Archives for category: ALEC

Daniel Denvir has been tracking the political activities of Michelle Rhee’s StudentsFirst and learned that most of her support went to Republican candidates.

She pretends to be a Democrat but in state after state, she has given big money to candidates who support privatization and anti-teacher legislation..

Rhee “poured money into state-level campaigns nationwide, winning 86 of 105 races and flipping a net 33 seats to advocates of so-called “school reform,“ a movement that advocates expanding privately run public charter schools, weakening teachers unions, increasing the weight of high-stakes standardized tests and, in some cases, using taxpayer dollars to fund private tuition through vouchers as the keys to improving public education.

Rhee pretends to be bipartisan. But, as Denvir writes, “90 of the 105 candidates backed by StudentsFirst were Republicans, including Tea Party enthusiasts and staunch abortion opponents. And Rhee’s above-the-fray bona fides have come under heavy fire as progressives and teachers unions increasingly cast the school reform movement, which has become virtually synonymous with Rhee’s name, as politically conservative and corporate-funded.”

With Rhee’s money, very conservative Republicans gained a super-majority in the Tennessee legislature, virtually guaranteeing that her ex-husband State Commissioner of Education Kevin Huffman will have a free hand pushing privatization of public education.

No one knows all the sources of Rhee’s Funding, but it would not be surprising to learn that she is a front for the rightwing, anti-government Koch brothers and others of their ilk.

She is surely a hero to ALEC.

People often ask me: How can parents and teachers hope to beat the big money that is buying elections in state and local races around the nation? What chance do we have when they can dump $100,000, $200,000, $500,000 into a race without breaking a sweat?

True, they have a lot of money. But they have no popular base. The only time they win votes is when they trick voters with false rhetoric and pie-in-the-sky promises. They call themselves “reformers,” when they are in fact privatizers.

They claim they know how to close the achievement gap but their standard-bearer, Michelle Rhee, left DC with the biggest achievement gap of all big cities in the nation.

They claim to be leading the “civil rights issue” of our day, but can you truly imagine a civil rights movement led by billionaires, Wall Street hedge fund managers, ALEC, and rightwing think tanks?

They say they love teachers even as they push legislation to cut teachers’ pensions and take away their job rights and their right to join a union.

There are two reasons they will fail:

First, none of their ideas has ever succeeded, whether it’s high-stakes testing, charters, vouchers, merit pay or test-based teacher evaluations.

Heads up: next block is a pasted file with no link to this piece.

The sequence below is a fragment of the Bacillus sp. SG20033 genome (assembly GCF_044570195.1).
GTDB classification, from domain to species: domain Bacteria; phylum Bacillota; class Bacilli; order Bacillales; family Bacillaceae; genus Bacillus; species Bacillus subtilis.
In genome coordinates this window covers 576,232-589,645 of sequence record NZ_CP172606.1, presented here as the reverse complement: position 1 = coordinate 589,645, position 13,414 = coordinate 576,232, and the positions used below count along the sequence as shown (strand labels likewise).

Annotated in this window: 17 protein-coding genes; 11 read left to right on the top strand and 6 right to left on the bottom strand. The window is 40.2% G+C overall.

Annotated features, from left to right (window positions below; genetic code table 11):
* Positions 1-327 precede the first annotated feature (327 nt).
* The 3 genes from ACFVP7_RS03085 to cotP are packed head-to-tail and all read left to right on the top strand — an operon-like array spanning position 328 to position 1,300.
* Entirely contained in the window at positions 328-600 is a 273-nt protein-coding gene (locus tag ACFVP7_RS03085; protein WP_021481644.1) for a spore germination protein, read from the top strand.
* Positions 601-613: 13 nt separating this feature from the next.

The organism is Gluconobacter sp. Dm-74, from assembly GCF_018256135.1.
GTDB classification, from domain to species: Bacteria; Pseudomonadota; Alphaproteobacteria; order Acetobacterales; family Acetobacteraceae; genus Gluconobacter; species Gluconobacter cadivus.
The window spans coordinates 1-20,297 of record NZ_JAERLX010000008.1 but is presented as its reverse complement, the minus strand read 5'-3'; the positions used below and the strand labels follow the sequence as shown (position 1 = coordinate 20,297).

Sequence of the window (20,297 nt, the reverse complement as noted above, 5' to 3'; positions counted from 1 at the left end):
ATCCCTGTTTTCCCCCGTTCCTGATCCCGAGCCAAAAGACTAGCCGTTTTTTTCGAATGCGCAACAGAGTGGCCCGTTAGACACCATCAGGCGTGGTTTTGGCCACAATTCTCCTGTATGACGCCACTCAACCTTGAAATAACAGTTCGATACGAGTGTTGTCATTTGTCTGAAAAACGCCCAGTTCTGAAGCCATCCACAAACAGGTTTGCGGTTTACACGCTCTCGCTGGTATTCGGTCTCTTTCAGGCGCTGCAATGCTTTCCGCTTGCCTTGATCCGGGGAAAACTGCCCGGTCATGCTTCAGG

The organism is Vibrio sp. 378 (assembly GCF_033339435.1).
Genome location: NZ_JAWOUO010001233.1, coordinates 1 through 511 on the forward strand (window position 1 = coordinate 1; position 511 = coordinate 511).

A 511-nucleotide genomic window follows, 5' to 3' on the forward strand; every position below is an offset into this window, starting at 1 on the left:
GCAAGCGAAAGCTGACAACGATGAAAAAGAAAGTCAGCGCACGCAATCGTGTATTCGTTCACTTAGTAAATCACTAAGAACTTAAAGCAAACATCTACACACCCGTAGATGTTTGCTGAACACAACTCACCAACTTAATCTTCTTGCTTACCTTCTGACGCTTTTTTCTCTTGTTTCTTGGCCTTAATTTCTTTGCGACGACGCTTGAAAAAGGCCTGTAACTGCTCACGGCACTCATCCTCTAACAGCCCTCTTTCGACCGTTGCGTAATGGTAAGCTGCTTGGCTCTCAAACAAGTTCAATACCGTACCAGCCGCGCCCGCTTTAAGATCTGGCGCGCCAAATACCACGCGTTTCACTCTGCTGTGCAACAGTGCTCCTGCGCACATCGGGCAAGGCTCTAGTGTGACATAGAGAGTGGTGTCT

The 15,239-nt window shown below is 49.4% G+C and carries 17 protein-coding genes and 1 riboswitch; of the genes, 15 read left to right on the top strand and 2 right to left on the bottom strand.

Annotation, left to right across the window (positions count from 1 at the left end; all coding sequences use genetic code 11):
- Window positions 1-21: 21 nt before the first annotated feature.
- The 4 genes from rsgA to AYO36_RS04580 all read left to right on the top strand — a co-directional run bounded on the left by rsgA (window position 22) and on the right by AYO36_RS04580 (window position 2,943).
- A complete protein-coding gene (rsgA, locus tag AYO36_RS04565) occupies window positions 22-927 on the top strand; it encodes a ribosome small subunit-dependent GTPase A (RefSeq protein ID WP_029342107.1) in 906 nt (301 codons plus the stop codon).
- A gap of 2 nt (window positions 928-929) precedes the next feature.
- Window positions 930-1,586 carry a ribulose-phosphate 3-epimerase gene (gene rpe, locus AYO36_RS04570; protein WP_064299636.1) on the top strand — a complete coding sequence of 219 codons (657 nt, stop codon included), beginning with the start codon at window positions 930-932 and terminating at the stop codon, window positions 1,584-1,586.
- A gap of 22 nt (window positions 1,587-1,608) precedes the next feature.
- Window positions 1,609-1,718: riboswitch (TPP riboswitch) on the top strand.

But even more important, the public is getting wise. The public has figured out the corporate reform strategy. In state after state, parents are organizing.

Here is one great example in Texas, of all places.

Similar groups of parents are organizing in every state. Even students are getting active in the movement to protect the commons.

When the public gets wise, the privatization movement dies.

The right-wing group called ALEC (American Legislative Exchange Council) has model legislation to enable a governor to appoint a commission to authorize charter schools, thus bypassing those pesky local school boards that don’t want to bring privately managed schools to their local district. The local school boards are charged with improving their schools, not with dividing up the public funds between their schools and an out-of-state corporation that wants to open a school in its district.

This is the reason for the constitutional amendment that passed in Georgia. The privatizers objected to having to get the consent of local school boards, so they got the governor and legislature to put a measure on the ballot that was inaccurately described (something like “do you want to improve student achievement by opening charter schools,” rather than an honest description of the purpose of the law, which was to remove the powers of the local school boards).

Now in Tennessee, the Republicans have a super-majority (thanks in part to campaign contributions by Michelle Rhee’s StudentsFirst, which invested generously in GOP candidates).

As readers of this blog may recall, the Metro Nashville school board has turned down an Arizona-based charter chain called Great Hearts because it had an inadequate diversity plan.

It turned down Great Hearts four times, and the TFA State Commissioner of Education Kevin Huffman (Rhee’s -ex) fined the Nashville schools $3.4 million for not doing what he wanted them to do.

Great Hearts now says it will not apply to the Nashville board again. Instead, it will wait until the state legislature creates an ALEC-style law creating a charter-friendly state board that won’t ask annoying questions about the lack of diversity in most of the Great Hearts charters.

In fact, the leader of Great Hearts said he was too busy to talk to the Metro Nashville board, and if the city’s director of schools wants to talk to him, he can fly to Arizona.

After Great Hearts gets approval from an “impartial” state board, then it will open “multiple” charters in Nashville.

He knows something. He knows that the governors, the state commissioner and the legislature will give him whatever he wants.